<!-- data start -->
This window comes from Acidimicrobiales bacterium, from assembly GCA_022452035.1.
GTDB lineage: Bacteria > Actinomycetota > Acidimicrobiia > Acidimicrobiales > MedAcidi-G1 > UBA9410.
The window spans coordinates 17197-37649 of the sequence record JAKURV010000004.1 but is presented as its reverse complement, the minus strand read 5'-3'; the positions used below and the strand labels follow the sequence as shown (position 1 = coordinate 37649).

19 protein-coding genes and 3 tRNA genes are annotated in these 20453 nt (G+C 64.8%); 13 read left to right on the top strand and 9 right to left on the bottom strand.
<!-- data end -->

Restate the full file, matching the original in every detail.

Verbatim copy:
This window comes from Acidimicrobiales bacterium, from assembly GCA_022452035.1.
GTDB lineage: Bacteria > Actinomycetota > Acidimicrobiia > Acidimicrobiales > MedAcidi-G1 > UBA9410.
The window spans coordinates 17197-37649 of the sequence record JAKURV010000004.1 but is presented as its reverse complement, the minus strand read 5'-3'; the positions used below and the strand labels follow the sequence as shown (position 1 = coordinate 37649).

19 protein-coding genes and 3 tRNA genes are annotated in these 20453 nt (G+C 64.8%); 13 read left to right on the top strand and 9 right to left on the bottom strand.